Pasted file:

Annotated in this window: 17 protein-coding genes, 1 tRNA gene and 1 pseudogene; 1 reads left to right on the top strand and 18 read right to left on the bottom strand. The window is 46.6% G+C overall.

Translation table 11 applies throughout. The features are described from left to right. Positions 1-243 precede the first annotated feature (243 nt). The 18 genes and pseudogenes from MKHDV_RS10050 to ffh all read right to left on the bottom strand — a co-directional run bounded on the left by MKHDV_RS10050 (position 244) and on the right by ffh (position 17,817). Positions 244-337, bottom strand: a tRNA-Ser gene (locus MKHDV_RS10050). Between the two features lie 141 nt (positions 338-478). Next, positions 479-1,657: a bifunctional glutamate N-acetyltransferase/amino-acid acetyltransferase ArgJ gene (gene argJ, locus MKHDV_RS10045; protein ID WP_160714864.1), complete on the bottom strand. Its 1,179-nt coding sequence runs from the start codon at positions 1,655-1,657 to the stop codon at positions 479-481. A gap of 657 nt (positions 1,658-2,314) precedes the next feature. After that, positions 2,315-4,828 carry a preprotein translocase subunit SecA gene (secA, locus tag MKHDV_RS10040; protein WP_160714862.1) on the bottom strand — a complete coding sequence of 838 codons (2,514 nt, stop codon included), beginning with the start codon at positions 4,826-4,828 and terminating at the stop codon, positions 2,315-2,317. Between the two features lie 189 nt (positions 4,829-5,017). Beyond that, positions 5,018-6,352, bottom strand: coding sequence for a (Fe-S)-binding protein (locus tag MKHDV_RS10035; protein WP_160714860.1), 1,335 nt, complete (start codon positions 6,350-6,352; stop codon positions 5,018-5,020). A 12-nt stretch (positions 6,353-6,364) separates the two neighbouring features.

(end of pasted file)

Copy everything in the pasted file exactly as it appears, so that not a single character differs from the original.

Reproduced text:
Annotated in this window: 17 protein-coding genes, 1 tRNA gene and 1 pseudogene; 1 reads left to right on the top strand and 18 read right to left on the bottom strand. The window is 46.6% G+C overall.

Translation table 11 applies throughout. The features are described from left to right. Positions 1-243 precede the first annotated feature (243 nt). The 18 genes and pseudogenes from MKHDV_RS10050 to ffh all read right to left on the bottom strand — a co-directional run bounded on the left by MKHDV_RS10050 (position 244) and on the right by ffh (position 17,817). Positions 244-337, bottom strand: a tRNA-Ser gene (locus MKHDV_RS10050). Between the two features lie 141 nt (positions 338-478). Next, positions 479-1,657: a bifunctional glutamate N-acetyltransferase/amino-acid acetyltransferase ArgJ gene (gene argJ, locus MKHDV_RS10045; protein ID WP_160714864.1), complete on the bottom strand. Its 1,179-nt coding sequence runs from the start codon at positions 1,655-1,657 to the stop codon at positions 479-481. A gap of 657 nt (positions 1,658-2,314) precedes the next feature. After that, positions 2,315-4,828 carry a preprotein translocase subunit SecA gene (secA, locus tag MKHDV_RS10040; protein WP_160714862.1) on the bottom strand — a complete coding sequence of 838 codons (2,514 nt, stop codon included), beginning with the start codon at positions 4,826-4,828 and terminating at the stop codon, positions 2,315-2,317. Between the two features lie 189 nt (positions 4,829-5,017). Beyond that, positions 5,018-6,352, bottom strand: coding sequence for a (Fe-S)-binding protein (locus tag MKHDV_RS10035; protein WP_160714860.1), 1,335 nt, complete (start codon positions 6,350-6,352; stop codon positions 5,018-5,020). A 12-nt stretch (positions 6,353-6,364) separates the two neighbouring features.